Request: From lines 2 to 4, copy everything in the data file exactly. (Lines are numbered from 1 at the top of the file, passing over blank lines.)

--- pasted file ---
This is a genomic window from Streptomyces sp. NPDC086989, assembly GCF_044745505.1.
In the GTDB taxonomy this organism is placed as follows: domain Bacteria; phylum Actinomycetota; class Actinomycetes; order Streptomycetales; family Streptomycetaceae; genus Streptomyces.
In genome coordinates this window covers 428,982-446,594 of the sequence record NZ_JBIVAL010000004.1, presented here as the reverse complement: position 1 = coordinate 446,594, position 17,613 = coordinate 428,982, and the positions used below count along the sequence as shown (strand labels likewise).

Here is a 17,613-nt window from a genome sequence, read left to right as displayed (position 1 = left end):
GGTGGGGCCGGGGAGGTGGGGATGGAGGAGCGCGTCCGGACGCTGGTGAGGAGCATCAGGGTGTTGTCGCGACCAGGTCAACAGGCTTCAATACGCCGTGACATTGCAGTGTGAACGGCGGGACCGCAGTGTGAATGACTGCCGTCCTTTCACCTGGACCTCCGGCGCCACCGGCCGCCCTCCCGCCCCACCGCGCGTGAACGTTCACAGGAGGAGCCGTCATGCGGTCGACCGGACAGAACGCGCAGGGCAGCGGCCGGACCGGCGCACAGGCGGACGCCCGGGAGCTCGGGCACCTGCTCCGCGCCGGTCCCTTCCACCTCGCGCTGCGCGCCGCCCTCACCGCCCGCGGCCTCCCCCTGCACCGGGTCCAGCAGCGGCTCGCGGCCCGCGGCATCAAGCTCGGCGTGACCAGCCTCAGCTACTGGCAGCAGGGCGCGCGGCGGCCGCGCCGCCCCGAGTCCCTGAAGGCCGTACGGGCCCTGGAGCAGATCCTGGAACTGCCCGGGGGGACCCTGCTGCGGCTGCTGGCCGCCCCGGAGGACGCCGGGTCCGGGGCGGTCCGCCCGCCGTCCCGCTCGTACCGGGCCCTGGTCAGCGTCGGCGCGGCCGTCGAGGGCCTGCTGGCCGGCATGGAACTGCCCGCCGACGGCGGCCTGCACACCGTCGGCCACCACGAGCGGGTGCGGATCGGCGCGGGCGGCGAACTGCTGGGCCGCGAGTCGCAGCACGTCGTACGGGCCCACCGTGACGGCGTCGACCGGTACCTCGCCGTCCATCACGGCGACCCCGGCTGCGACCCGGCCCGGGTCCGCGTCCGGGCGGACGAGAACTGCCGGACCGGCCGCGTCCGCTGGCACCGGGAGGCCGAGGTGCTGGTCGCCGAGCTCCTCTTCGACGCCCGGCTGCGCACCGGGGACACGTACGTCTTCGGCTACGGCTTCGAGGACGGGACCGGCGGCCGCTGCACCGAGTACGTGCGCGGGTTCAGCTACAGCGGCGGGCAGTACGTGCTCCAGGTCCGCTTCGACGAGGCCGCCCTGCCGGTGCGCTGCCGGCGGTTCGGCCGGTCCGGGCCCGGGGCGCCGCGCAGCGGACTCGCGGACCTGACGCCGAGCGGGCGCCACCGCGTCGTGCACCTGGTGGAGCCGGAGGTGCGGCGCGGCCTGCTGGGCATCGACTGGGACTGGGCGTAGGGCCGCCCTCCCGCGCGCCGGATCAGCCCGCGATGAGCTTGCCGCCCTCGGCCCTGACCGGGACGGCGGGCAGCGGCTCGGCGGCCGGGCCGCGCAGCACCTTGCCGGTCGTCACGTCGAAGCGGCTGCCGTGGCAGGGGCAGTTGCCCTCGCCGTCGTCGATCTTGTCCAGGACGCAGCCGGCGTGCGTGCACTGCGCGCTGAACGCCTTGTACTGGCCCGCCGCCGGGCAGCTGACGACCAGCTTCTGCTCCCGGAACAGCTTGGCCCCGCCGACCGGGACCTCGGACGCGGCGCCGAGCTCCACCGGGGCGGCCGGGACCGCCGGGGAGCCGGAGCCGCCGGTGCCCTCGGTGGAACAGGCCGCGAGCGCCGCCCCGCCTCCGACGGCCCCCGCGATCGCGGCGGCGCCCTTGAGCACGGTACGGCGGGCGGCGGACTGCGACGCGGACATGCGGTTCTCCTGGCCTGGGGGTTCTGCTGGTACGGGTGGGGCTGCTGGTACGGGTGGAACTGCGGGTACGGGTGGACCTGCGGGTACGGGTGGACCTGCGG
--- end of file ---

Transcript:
In the GTDB taxonomy this organism is placed as follows: domain Bacteria; phylum Actinomycetota; class Actinomycetes; order Streptomycetales; family Streptomycetaceae; genus Streptomyces.
In genome coordinates this window covers 428,982-446,594 of the sequence record NZ_JBIVAL010000004.1, presented here as the reverse complement: position 1 = coordinate 446,594, position 17,613 = coordinate 428,982, and the positions used below count along the sequence as shown (strand labels likewise).

Here is a 17,613-nt window from a genome sequence, read left to right as displayed (position 1 = left end):